These authors contributed equally to the work.
Liver iron modulates hepcidin expression during chronically elevated erythropoiesis in mice
Article first published online: 21 OCT 2013
© 2013 by the American Association for the Study of Liver Diseases
Volume 58, Issue 6, pages 2122–2132, December 2013
How to Cite
Díaz, V., Gammella, E., Recalcati, S., Santambrogio, P., Naldi, A. M., Vogel, J., Gassmann, M. and Cairo, G. (2013), Liver iron modulates hepcidin expression during chronically elevated erythropoiesis in mice. Hepatology, 58: 2122–2132. doi: 10.1002/hep.26550
Potential conflict of interest: Nothing to report.
Supported by grants from Ministero Istruzione, Università e Ricerca (PRIN project) and World Anti Doping Agency (to G.C.), Technical University of Madrid, Program Marie Curie, COFUND, (contract UNITE 246565), Swisslife Jubiläumsstiftung (to V.D.), Zurich Center Integrative Human Physiology (ZIHP), Zurich Center Integrative Rodent Physiology (ZIRP) and Swiss National Science Foundation (to M.G.).
- Issue published online: 26 NOV 2013
- Article first published online: 21 OCT 2013
- Accepted manuscript online: 6 JUN 2013 10:20AM EST
- Manuscript Accepted: 22 MAY 2013
- Manuscript Received: 21 DEC 2012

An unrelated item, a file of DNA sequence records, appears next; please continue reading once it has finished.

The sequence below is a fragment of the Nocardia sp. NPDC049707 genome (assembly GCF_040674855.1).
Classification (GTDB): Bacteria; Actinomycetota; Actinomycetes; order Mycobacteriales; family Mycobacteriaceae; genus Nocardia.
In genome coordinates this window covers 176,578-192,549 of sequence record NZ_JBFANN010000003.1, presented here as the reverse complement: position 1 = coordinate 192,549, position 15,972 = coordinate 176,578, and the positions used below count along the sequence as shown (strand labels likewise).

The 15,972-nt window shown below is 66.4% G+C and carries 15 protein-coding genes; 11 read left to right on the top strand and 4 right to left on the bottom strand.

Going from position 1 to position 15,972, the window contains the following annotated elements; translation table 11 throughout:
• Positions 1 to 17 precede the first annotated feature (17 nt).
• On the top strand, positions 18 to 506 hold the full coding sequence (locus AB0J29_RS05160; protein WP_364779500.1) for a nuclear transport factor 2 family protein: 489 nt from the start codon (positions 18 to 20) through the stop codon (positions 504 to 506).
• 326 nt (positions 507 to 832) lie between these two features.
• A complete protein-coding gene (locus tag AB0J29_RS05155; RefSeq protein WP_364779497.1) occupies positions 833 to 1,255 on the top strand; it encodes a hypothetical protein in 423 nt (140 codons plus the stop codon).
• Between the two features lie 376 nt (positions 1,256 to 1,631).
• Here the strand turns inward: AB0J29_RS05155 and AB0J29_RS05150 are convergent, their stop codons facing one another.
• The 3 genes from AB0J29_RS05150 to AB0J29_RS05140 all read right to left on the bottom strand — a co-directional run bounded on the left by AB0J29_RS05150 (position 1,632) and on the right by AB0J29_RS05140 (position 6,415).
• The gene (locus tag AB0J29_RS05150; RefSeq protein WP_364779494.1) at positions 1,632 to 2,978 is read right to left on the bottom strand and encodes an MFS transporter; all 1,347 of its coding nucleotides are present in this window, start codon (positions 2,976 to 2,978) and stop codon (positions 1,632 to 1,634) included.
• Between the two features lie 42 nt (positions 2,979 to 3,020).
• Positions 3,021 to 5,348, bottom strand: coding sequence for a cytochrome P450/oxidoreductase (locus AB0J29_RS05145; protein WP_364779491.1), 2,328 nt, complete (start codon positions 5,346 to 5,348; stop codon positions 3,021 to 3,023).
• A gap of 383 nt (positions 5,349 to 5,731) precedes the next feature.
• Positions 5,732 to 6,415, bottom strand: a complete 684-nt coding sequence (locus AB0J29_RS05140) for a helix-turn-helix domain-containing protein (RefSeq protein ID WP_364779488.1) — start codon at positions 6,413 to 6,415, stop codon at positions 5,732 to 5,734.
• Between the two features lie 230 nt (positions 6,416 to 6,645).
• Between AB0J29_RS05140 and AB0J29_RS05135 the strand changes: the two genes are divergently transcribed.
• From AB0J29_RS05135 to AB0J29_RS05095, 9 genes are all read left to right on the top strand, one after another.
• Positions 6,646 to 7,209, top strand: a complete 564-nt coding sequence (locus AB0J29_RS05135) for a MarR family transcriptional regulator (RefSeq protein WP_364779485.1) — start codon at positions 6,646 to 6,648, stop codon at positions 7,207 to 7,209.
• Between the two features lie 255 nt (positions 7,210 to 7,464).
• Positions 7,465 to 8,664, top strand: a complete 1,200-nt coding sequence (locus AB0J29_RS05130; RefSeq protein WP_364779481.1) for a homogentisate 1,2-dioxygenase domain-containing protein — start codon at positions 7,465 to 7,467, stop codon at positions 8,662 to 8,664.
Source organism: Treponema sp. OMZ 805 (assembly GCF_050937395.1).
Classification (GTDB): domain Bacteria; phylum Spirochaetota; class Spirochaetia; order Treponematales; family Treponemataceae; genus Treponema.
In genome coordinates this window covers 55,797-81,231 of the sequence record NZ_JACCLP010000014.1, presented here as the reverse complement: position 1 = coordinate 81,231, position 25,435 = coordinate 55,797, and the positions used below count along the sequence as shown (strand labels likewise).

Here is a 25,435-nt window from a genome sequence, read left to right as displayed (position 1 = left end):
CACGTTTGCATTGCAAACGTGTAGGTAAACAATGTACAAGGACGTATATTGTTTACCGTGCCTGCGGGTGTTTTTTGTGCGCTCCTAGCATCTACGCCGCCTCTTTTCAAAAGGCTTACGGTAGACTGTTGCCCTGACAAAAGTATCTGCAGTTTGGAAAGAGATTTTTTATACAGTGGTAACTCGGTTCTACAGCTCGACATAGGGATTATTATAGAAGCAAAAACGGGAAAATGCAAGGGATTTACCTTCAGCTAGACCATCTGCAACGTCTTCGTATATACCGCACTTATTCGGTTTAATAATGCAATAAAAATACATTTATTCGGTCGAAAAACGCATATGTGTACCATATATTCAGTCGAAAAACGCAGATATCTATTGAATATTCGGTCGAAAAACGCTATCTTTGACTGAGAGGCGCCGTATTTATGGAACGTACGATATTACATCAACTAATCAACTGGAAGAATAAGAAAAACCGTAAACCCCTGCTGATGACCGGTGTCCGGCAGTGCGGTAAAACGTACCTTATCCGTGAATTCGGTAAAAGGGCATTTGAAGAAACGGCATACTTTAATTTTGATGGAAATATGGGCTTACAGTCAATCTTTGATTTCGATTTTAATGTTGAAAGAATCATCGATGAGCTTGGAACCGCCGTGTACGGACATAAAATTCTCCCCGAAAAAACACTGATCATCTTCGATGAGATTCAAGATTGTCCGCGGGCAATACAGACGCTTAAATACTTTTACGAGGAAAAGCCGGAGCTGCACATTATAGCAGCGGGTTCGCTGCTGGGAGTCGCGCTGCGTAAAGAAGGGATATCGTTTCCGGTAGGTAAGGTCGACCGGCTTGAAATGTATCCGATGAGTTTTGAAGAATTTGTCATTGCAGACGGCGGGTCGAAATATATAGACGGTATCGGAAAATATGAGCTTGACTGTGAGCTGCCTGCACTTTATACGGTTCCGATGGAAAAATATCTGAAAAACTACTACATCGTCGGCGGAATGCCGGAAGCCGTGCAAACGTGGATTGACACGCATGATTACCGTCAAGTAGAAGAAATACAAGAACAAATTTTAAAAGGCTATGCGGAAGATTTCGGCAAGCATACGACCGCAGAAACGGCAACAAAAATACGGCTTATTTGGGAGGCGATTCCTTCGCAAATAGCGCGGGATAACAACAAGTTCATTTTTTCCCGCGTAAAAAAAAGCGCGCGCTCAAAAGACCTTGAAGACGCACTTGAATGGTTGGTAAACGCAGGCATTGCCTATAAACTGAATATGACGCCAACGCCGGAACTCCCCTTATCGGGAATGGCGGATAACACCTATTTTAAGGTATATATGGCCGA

The liver-derived peptide hepcidin controls the balance between iron demand and iron supply. By inhibiting the iron export activity of ferroportin, hepcidin modulates iron absorption and delivery from the body's stores. The regulation of hepcidin, however, is not completely understood and includes a variety of different signals. We studied iron metabolism and hepcidin expression in mice constitutively overexpressing erythropoietin (Epo) (Tg6 mice), which leads to excessive erythropoiesis. We observed a very strong down-regulation of hepcidin in Tg6 mice that was accompanied by a strong increase in duodenal expression of ferroportin and divalent metal tranporter-1, as well as enhanced duodenal iron absorption. Despite these compensatory mechanisms, Tg6 mice displayed marked circulating iron deficiency and low levels of iron in liver, spleen, and muscle. To elucidate the primary signal affecting hepcidin expression during chronically elevated erythropoiesis, we increased iron availability by either providing iron (thus further increasing the hematocrit) or reducing erythropoiesis-dependent iron consumption by means of splenectomy. Both treatments increased liver iron and up-regulated hepcidin expression and the BMP6/SMAD pathway despite continuously high plasma Epo levels and sustained erythropoiesis. This suggests that hepcidin expression is not controlled by erythropoietic signals directly in this setting. Rather, these results indicate that iron consumption for erythropoiesis modulates liver iron content, and ultimately BMP6 and hepcidin. Analysis of the BMP6/SMAD pathway targets showed that inhibitor of DNA binding 1 (ID1) and SMAD7, but not transmembrane serine protease 6 (TMPRSS6), were up-regulated by increased iron availability and thus may be involved in setting the upper limit of hepcidin. Conclusion: We provide evidence that under conditions of excessive and effective erythropoiesis, liver iron regulates hepcidin expression through the BMP6/SMAD pathway. (Hepatology 2013; 58:2122–2132)